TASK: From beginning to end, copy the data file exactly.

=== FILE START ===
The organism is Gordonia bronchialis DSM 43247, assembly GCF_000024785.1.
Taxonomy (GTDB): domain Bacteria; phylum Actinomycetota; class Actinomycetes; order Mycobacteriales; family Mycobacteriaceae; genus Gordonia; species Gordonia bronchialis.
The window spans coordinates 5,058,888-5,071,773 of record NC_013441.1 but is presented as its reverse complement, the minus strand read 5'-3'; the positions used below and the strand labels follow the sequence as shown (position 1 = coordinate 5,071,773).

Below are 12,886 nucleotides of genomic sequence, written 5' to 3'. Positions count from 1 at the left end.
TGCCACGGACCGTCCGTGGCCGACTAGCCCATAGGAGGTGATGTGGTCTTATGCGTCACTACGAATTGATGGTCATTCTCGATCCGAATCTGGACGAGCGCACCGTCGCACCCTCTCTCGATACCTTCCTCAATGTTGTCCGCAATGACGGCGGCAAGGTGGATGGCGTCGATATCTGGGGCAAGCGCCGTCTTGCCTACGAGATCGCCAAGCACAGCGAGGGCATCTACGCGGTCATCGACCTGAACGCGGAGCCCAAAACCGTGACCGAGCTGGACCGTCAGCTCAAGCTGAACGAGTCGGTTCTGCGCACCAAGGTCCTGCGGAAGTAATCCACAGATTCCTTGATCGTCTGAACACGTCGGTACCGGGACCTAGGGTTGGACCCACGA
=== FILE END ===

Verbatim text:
The organism is Gordonia bronchialis DSM 43247, assembly GCF_000024785.1.
Taxonomy (GTDB): domain Bacteria; phylum Actinomycetota; class Actinomycetes; order Mycobacteriales; family Mycobacteriaceae; genus Gordonia; species Gordonia bronchialis.
The window spans coordinates 5,058,888-5,071,773 of record NC_013441.1 but is presented as its reverse complement, the minus strand read 5'-3'; the positions used below and the strand labels follow the sequence as shown (position 1 = coordinate 5,071,773).

Below are 12,886 nucleotides of genomic sequence, written 5' to 3'. Positions count from 1 at the left end.
TGCCACGGACCGTCCGTGGCCGACTAGCCCATAGGAGGTGATGTGGTCTTATGCGTCACTACGAATTGATGGTCATTCTCGATCCGAATCTGGACGAGCGCACCGTCGCACCCTCTCTCGATACCTTCCTCAATGTTGTCCGCAATGACGGCGGCAAGGTGGATGGCGTCGATATCTGGGGCAAGCGCCGTCTTGCCTACGAGATCGCCAAGCACAGCGAGGGCATCTACGCGGTCATCGACCTGAACGCGGAGCCCAAAACCGTGACCGAGCTGGACCGTCAGCTCAAGCTGAACGAGTCGGTTCTGCGCACCAAGGTCCTGCGGAAGTAATCCACAGATTCCTTGATCGTCTGAACACGTCGGTACCGGGACCTAGGGTTGGACCCACGA